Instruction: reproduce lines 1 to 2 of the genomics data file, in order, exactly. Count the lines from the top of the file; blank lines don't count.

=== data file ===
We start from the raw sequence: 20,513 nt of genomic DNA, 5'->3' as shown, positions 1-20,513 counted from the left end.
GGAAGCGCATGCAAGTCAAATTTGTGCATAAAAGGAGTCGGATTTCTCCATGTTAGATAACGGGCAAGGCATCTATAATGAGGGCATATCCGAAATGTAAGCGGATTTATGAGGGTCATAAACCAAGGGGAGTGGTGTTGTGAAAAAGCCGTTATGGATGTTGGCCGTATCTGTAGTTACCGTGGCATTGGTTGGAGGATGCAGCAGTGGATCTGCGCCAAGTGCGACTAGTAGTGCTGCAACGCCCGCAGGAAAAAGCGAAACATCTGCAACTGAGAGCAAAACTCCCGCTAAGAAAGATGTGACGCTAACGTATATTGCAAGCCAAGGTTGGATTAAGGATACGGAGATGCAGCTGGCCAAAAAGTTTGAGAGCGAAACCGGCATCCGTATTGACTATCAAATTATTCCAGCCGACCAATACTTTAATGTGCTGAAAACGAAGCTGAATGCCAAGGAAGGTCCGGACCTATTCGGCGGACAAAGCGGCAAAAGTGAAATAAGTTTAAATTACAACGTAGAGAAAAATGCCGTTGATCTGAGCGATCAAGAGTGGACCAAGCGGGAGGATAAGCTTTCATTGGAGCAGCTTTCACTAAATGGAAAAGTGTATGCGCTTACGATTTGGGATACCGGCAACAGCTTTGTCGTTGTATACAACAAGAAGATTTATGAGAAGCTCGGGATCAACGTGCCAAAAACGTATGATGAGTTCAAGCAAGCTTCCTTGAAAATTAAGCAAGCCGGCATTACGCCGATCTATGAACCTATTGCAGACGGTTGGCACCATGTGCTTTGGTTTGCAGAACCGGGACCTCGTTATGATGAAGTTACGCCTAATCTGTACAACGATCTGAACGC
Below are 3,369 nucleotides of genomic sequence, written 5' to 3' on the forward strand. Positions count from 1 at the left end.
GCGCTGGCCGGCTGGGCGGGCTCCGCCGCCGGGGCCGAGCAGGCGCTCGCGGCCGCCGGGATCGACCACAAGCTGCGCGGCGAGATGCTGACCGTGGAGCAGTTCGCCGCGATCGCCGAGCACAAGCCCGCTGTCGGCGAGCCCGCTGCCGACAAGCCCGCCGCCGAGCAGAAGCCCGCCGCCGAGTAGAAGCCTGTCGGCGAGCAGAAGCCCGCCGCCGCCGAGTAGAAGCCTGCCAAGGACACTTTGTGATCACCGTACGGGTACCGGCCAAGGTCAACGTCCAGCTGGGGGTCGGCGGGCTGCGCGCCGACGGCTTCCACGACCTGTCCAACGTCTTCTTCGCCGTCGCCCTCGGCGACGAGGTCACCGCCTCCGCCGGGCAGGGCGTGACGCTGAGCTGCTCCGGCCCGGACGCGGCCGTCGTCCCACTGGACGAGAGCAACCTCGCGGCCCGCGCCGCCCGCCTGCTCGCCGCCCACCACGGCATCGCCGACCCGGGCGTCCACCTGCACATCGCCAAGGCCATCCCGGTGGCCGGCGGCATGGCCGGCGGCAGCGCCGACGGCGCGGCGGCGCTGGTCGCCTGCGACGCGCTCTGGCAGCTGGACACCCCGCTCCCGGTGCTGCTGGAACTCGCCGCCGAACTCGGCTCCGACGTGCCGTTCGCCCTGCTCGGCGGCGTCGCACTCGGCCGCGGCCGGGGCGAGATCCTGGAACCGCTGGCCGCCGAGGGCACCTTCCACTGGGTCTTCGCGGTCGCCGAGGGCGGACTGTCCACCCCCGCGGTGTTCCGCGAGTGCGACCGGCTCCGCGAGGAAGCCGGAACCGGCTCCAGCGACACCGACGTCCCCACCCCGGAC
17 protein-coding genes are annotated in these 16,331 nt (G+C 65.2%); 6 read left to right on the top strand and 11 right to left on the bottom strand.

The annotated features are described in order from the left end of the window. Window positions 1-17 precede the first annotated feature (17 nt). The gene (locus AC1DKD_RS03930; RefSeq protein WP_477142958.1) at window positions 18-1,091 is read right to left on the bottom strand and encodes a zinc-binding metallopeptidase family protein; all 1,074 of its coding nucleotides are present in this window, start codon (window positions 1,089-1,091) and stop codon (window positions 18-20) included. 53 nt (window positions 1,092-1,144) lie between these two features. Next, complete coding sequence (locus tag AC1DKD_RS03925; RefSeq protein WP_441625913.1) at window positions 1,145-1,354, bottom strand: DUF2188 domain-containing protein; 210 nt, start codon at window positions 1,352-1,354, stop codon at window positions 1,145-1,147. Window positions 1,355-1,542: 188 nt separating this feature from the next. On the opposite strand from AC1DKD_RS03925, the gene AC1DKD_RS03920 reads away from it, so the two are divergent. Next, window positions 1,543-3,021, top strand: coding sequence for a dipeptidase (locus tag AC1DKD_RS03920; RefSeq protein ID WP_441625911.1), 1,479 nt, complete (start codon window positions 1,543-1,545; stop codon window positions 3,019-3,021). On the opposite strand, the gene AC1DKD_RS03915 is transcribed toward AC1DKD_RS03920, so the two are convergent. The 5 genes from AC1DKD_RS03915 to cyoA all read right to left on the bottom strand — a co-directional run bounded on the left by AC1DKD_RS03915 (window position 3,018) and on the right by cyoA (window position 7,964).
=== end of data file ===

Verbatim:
We start from the raw sequence: 20,513 nt of genomic DNA, 5'->3' as shown, positions 1-20,513 counted from the left end.
GGAAGCGCATGCAAGTCAAATTTGTGCATAAAAGGAGTCGGATTTCTCCATGTTAGATAACGGGCAAGGCATCTATAATGAGGGCATATCCGAAATGTAAGCGGATTTATGAGGGTCATAAACCAAGGGGAGTGGTGTTGTGAAAAAGCCGTTATGGATGTTGGCCGTATCTGTAGTTACCGTGGCATTGGTTGGAGGATGCAGCAGTGGATCTGCGCCAAGTGCGACTAGTAGTGCTGCAACGCCCGCAGGAAAAAGCGAAACATCTGCAACTGAGAGCAAAACTCCCGCTAAGAAAGATGTGACGCTAACGTATATTGCAAGCCAAGGTTGGATTAAGGATACGGAGATGCAGCTGGCCAAAAAGTTTGAGAGCGAAACCGGCATCCGTATTGACTATCAAATTATTCCAGCCGACCAATACTTTAATGTGCTGAAAACGAAGCTGAATGCCAAGGAAGGTCCGGACCTATTCGGCGGACAAAGCGGCAAAAGTGAAATAAGTTTAAATTACAACGTAGAGAAAAATGCCGTTGATCTGAGCGATCAAGAGTGGACCAAGCGGGAGGATAAGCTTTCATTGGAGCAGCTTTCACTAAATGGAAAAGTGTATGCGCTTACGATTTGGGATACCGGCAACAGCTTTGTCGTTGTATACAACAAGAAGATTTATGAGAAGCTCGGGATCAACGTGCCAAAAACGTATGATGAGTTCAAGCAAGCTTCCTTGAAAATTAAGCAAGCCGGCATTACGCCGATCTATGAACCTATTGCAGACGGTTGGCACCATGTGCTTTGGTTTGCAGAACCGGGACCTCGTTATGATGAAGTTACGCCTAATCTGTACAACGATCTGAACGC